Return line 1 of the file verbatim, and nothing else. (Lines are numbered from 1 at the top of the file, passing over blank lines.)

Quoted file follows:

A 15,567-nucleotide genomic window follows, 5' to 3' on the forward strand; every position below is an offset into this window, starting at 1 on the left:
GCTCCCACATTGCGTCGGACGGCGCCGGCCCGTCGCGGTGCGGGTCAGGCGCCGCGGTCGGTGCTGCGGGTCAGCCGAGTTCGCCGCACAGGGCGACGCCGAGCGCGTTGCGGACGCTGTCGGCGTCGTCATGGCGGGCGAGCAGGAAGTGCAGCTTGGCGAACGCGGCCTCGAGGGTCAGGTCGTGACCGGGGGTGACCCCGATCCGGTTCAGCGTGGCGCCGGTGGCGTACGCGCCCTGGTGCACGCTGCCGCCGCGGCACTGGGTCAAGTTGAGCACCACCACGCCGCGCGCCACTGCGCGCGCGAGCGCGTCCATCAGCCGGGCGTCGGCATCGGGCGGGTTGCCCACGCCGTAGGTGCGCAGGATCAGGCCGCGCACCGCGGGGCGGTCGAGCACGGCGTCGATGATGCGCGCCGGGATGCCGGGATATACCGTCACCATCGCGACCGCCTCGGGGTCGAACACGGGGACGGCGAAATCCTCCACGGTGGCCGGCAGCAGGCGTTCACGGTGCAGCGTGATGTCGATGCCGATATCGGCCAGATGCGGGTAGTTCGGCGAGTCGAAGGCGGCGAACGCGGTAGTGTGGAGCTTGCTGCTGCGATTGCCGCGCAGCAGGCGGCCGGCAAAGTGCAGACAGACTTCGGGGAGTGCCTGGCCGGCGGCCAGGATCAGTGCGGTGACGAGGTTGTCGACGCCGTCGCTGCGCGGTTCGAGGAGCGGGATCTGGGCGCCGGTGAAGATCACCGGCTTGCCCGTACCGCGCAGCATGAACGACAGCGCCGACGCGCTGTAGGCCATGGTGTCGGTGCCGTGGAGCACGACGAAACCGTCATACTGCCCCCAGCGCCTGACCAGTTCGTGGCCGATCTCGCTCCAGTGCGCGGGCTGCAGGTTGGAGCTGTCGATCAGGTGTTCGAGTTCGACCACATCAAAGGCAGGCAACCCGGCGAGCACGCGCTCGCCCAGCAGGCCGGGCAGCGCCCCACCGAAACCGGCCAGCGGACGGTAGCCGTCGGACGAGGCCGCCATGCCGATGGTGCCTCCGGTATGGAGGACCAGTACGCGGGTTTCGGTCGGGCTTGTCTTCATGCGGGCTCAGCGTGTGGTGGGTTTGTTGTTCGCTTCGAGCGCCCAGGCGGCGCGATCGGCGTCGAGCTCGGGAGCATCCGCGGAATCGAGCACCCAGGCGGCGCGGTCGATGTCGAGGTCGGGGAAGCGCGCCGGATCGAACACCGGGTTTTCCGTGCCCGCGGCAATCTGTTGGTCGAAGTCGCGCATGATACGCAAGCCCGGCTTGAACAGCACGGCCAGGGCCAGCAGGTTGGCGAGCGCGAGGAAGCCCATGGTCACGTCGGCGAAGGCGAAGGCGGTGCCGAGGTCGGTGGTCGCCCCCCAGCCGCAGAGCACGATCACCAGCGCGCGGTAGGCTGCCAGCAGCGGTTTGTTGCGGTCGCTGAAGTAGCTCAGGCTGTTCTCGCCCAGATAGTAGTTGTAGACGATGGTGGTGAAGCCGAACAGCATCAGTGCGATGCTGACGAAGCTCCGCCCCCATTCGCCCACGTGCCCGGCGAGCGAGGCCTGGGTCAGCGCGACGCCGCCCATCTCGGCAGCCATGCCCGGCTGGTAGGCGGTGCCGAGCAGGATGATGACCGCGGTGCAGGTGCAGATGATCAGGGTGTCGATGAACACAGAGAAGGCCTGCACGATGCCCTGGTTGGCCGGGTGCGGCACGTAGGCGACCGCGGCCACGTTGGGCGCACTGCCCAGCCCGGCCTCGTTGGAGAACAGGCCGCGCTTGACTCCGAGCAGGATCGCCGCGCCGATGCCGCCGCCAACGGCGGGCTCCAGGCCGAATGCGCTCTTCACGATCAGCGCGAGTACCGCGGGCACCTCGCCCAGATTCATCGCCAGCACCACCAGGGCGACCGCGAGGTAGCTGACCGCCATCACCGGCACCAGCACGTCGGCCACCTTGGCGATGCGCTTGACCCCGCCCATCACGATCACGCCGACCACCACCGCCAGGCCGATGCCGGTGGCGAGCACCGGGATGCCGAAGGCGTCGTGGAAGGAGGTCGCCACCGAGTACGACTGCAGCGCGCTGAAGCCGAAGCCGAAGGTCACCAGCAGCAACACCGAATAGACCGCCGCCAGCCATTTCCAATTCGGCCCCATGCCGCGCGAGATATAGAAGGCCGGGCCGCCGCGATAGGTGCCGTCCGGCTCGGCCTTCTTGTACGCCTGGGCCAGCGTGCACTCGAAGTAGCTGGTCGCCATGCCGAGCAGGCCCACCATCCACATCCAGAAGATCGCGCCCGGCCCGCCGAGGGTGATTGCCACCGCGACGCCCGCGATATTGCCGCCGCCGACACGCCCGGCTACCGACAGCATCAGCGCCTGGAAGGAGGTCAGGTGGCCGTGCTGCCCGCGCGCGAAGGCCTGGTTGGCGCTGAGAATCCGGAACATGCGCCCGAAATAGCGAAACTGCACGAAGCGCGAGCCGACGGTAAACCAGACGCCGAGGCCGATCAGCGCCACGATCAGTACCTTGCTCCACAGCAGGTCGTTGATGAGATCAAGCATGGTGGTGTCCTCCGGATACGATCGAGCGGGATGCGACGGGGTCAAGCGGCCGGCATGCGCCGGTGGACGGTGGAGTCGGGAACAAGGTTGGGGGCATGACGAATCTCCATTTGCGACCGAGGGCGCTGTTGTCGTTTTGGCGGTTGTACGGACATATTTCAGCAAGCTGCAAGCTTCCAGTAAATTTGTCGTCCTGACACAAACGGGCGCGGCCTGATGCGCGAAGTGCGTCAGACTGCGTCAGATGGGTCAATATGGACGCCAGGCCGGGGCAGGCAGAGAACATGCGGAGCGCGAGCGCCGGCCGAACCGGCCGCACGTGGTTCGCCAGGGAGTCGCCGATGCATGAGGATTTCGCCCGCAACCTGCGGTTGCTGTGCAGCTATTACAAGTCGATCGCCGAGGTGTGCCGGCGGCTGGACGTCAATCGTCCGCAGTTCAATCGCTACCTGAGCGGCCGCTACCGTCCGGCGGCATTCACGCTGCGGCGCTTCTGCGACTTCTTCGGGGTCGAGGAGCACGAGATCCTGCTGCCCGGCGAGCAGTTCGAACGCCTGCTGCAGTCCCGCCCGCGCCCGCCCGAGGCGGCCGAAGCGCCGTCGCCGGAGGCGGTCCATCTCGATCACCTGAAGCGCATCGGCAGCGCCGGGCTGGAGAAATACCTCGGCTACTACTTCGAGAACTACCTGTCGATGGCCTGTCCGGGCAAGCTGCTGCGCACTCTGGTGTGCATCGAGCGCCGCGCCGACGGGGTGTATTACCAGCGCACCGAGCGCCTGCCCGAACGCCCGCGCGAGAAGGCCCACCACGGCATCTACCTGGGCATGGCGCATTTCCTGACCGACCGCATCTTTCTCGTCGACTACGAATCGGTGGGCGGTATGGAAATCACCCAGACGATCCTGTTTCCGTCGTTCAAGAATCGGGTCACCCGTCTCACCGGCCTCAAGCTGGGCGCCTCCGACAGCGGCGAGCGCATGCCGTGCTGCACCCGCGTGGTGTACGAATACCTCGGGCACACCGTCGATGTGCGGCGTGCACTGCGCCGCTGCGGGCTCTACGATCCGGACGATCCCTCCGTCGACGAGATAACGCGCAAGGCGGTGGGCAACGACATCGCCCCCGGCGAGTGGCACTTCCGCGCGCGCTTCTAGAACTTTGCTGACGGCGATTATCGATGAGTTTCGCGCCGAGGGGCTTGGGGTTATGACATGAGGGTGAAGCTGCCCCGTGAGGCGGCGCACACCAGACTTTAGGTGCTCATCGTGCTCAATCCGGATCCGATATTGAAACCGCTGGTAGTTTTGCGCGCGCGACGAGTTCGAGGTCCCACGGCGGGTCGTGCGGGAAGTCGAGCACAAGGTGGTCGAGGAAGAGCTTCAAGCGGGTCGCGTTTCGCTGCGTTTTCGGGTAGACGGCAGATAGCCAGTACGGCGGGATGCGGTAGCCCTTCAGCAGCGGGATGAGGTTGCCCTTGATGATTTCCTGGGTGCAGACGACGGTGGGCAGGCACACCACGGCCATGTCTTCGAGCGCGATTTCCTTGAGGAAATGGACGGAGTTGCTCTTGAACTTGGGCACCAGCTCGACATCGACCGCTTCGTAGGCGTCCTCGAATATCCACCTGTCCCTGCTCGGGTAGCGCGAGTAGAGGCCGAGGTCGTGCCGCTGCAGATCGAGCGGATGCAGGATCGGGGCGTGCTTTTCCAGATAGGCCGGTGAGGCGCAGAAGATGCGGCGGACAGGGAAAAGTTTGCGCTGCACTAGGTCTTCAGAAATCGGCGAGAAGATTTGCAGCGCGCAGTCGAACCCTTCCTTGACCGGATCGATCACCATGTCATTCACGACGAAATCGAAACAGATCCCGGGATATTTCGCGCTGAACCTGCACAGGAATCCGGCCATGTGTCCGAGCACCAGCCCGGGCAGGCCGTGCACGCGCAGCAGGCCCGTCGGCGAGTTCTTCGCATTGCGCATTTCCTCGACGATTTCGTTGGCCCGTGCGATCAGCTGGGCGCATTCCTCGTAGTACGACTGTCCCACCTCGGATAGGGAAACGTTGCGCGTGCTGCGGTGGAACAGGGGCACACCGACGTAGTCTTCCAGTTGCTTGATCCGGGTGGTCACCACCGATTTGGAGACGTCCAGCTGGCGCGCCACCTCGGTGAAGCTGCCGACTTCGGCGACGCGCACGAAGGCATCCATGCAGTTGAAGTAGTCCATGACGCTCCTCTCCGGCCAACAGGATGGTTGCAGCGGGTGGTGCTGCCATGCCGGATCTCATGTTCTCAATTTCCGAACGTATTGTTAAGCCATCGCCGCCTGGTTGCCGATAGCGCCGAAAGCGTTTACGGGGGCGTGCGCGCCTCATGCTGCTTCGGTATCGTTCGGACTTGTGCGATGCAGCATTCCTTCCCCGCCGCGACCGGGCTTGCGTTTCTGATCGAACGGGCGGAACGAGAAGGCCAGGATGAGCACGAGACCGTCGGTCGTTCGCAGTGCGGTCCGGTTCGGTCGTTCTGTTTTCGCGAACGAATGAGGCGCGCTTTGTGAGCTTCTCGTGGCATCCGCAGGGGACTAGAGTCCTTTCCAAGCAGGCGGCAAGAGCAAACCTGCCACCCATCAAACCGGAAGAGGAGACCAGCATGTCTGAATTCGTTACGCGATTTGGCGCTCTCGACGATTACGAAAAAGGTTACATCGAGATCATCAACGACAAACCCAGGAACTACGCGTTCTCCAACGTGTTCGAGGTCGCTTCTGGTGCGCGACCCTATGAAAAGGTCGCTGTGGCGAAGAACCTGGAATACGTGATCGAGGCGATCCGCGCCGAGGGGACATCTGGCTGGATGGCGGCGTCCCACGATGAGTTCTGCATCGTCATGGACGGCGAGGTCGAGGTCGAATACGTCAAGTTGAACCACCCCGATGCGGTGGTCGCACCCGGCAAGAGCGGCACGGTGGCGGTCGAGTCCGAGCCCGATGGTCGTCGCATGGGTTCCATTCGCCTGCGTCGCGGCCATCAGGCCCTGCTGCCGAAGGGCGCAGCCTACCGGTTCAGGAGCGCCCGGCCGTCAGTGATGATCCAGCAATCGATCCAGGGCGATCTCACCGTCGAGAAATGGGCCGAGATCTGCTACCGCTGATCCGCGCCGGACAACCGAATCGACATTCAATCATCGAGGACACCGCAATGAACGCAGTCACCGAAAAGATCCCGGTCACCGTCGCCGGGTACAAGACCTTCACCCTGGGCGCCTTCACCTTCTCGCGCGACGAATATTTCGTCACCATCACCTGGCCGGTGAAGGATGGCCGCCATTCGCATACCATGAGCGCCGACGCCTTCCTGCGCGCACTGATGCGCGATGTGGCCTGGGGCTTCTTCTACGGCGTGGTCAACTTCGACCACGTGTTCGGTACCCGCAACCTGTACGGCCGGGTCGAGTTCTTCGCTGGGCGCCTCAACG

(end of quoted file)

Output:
A 15,567-nucleotide genomic window follows, 5' to 3' on the forward strand; every position below is an offset into this window, starting at 1 on the left: